- U.S. Navy to start giving gay couples marriage benefits in Japan
- Sen. Harry Reid goes to hospital as a precaution
- Fla.’s Trey Radel exits rehab, ‘excited’ to resume congressional role
- U.S. nuclear general boozed it up, chased ‘hot women’ in Russia: report
- 45 Calif. students at one school test positive for tuberculosis exposure
- Rob Ford on women: Give them cash ‘and they are happy’
- Ku Klux Klan group holds recruitment meeting in Maryland
- Airport assassination: Mayor, 3 others killed at Manila airport
- Tea party-type lawmakers take mysterious, off-books trip to Mideast
- North Korea warns South: We’ll attack ‘without warning’
By Michael P. Orsi
Edward Snowden should declare his patriotism in court
Independent voices from the The Washington Times Communities
Topic - Paul Blanch
Three U.S. senators, alarmed by findings of an Associated Press investigation about aging-related problems at the nation's nuclear power plants, are asking for a congressional investigation of safety standards and federal oversight at the facilities.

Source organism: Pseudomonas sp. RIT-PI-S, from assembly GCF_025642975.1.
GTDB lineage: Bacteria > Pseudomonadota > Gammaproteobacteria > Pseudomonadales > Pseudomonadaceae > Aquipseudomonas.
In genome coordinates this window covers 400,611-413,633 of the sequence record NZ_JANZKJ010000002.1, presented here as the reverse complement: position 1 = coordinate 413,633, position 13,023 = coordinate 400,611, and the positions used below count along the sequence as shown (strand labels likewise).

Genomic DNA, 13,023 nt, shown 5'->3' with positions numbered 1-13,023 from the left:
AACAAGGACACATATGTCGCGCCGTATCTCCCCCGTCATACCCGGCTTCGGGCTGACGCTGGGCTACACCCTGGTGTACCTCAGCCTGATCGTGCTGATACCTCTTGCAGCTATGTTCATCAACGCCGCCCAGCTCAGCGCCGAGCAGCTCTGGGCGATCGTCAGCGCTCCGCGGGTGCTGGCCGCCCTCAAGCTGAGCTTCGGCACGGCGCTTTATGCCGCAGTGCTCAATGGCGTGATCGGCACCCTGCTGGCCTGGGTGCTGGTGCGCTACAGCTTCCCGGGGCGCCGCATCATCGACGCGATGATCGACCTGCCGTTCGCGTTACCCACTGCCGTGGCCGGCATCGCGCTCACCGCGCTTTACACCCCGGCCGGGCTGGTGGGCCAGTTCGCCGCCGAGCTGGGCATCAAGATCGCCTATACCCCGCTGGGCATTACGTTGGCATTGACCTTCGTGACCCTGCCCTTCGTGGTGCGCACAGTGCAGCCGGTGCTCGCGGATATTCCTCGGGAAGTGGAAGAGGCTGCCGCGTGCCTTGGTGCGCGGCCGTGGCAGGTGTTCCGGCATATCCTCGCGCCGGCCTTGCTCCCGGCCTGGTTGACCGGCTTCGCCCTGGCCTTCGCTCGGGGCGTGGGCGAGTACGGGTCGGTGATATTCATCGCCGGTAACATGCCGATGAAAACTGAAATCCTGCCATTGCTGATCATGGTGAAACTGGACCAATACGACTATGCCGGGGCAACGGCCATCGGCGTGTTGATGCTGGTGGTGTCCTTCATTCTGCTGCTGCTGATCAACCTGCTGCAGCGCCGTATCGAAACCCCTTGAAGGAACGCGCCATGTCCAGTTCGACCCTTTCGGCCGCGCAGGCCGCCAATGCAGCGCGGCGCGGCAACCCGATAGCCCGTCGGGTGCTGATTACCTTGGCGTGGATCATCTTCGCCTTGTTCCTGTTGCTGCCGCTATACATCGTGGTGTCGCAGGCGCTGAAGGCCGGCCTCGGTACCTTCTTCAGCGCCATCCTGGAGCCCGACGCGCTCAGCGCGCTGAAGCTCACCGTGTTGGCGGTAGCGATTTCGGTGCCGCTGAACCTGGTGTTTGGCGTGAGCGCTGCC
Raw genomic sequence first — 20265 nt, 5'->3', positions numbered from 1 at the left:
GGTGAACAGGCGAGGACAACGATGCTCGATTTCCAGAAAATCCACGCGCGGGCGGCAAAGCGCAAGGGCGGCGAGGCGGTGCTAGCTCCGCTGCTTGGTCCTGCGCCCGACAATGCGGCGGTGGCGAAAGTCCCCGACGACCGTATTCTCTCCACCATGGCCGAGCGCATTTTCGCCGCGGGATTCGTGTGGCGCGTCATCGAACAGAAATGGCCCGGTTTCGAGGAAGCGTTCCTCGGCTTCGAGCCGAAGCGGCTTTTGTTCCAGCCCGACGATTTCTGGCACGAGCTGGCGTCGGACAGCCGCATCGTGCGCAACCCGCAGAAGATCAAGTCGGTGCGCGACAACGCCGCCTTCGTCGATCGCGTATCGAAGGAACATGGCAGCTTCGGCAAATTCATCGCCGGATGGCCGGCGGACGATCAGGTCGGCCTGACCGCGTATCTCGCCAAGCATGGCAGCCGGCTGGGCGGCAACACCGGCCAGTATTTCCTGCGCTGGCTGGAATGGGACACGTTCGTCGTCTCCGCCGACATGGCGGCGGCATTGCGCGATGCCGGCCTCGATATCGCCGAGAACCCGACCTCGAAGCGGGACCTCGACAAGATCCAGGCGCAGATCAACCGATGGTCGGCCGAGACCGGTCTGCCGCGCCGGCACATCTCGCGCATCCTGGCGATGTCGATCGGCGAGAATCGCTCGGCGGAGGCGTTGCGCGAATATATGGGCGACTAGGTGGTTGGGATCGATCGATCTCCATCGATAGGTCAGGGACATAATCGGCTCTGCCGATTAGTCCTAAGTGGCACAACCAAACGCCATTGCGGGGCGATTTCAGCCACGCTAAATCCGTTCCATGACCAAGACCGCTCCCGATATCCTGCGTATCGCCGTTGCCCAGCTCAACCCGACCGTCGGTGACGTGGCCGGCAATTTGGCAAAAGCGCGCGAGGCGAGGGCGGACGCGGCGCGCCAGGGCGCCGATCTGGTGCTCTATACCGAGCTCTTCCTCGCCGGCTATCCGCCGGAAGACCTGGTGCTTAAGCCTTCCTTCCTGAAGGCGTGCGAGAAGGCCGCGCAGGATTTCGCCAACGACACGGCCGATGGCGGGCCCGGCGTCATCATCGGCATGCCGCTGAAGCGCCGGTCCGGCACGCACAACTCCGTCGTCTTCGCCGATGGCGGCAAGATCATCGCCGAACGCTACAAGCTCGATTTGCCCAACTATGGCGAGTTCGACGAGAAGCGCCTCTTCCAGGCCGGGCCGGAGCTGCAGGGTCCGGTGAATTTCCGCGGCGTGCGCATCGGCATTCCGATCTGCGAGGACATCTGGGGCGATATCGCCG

Paul Blanch, a retired engineer who worked on safety in the U.S. nuclear industry, said the American government largely ignores the potential economic costs of nuclear accidents when it calculates risk.
As a result of the continuing crisis in Japan and the many age-related safety issues cited in the AP series, public anxiety over nuclear power has "peaked incredibly," said engineer Paul Blanch, an industry whistleblower who later returned to work on solving them.